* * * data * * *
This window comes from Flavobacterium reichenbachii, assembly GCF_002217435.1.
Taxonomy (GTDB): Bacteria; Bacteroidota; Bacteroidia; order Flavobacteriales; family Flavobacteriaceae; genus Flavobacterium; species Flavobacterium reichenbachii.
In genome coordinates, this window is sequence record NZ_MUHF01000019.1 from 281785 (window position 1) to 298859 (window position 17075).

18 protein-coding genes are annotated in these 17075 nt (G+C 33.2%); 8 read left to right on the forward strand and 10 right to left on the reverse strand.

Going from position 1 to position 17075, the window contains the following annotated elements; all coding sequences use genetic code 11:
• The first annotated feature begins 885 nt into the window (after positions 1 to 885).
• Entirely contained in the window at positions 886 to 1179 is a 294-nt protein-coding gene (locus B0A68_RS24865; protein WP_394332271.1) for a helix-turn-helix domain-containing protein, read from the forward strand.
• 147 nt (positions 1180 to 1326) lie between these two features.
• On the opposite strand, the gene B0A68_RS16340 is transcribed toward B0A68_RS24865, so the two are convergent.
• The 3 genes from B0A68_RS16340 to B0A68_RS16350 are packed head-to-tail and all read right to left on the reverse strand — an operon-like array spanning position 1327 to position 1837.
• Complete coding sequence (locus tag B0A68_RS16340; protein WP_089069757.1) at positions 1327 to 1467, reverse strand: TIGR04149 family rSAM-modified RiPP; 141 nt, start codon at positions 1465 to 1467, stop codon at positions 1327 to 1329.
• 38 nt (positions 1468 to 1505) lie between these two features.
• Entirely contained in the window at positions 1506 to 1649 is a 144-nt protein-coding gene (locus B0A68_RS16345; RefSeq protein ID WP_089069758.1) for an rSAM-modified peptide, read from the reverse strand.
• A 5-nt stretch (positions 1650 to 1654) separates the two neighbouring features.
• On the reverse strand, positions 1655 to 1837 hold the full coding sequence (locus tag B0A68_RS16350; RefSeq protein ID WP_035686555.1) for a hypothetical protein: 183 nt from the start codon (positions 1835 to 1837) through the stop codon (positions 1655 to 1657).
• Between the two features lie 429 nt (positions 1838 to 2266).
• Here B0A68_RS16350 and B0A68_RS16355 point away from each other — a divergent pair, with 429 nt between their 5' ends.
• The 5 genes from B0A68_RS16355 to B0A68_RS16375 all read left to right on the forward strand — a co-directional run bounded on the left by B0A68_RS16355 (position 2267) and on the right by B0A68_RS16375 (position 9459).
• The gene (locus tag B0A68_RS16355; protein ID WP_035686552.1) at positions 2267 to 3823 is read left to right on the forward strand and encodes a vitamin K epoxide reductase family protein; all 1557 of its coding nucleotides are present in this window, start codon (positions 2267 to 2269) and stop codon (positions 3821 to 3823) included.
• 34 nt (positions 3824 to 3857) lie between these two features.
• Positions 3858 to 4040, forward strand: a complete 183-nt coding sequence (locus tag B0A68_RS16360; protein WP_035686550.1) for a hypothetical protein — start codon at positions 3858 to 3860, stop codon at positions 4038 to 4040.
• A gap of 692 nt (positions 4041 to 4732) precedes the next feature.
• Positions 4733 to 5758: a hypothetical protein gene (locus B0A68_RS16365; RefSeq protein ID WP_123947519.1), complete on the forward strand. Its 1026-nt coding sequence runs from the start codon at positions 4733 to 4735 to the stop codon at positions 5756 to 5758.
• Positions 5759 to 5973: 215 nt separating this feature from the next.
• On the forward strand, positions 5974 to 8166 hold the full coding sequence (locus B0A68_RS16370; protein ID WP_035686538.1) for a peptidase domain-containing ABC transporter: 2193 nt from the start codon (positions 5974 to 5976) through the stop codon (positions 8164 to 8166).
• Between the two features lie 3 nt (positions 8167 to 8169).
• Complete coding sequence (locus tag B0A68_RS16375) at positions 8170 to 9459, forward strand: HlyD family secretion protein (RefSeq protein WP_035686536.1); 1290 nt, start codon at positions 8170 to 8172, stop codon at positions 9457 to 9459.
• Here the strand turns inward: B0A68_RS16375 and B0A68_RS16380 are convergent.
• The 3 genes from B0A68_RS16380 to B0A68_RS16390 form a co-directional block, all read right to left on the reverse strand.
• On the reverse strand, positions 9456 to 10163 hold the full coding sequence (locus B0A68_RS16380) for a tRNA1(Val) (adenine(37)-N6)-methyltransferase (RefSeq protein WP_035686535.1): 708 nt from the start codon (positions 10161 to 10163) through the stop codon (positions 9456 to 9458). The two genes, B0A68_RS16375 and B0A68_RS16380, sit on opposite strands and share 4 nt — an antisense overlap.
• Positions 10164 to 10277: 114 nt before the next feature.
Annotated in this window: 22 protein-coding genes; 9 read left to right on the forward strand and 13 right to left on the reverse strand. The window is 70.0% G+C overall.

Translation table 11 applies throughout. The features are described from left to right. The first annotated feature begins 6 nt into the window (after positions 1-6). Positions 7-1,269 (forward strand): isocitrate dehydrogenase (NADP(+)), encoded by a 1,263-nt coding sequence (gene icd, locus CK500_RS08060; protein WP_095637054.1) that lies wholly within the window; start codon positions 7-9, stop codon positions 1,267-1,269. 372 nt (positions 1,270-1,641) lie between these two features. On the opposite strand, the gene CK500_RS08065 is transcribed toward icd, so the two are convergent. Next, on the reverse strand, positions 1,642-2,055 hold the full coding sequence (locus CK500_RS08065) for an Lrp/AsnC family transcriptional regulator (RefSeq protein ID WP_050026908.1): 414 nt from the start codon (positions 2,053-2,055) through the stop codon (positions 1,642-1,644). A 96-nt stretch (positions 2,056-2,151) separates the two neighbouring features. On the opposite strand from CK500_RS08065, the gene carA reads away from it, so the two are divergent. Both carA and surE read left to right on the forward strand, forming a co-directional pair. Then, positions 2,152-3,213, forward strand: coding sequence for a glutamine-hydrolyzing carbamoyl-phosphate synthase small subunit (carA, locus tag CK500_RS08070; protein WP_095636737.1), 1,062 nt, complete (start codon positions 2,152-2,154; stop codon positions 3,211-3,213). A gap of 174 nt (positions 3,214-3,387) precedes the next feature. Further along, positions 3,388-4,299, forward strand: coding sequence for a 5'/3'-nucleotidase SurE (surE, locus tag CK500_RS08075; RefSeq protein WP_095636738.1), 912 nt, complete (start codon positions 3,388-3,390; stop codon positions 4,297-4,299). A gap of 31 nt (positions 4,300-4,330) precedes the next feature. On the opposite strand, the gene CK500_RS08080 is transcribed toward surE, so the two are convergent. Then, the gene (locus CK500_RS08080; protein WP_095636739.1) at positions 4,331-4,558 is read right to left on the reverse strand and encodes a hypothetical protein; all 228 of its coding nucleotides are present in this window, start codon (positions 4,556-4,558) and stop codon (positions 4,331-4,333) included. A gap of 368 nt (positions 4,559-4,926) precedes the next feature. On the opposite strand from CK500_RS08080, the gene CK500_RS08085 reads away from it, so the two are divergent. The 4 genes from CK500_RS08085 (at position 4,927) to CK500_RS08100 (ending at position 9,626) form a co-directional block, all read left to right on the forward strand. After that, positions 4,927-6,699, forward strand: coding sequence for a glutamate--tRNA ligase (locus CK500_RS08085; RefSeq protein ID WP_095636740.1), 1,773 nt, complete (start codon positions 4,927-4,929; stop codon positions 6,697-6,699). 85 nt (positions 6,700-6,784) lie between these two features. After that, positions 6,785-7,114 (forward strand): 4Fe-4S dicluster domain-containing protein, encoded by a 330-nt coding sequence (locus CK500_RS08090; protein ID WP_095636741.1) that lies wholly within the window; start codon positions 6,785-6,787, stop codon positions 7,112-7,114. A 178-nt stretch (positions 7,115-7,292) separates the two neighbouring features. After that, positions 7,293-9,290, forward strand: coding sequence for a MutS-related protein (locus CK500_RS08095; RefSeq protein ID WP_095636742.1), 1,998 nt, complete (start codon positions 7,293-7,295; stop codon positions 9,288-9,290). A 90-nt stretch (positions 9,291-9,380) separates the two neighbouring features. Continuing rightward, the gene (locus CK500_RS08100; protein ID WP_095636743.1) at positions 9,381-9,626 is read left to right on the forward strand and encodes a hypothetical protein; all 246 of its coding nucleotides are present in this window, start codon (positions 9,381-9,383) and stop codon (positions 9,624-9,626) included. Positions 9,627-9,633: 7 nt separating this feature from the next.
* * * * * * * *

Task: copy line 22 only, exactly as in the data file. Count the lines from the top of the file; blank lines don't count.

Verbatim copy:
• A gap of 692 nt (positions 4041 to 4732) precedes the next feature.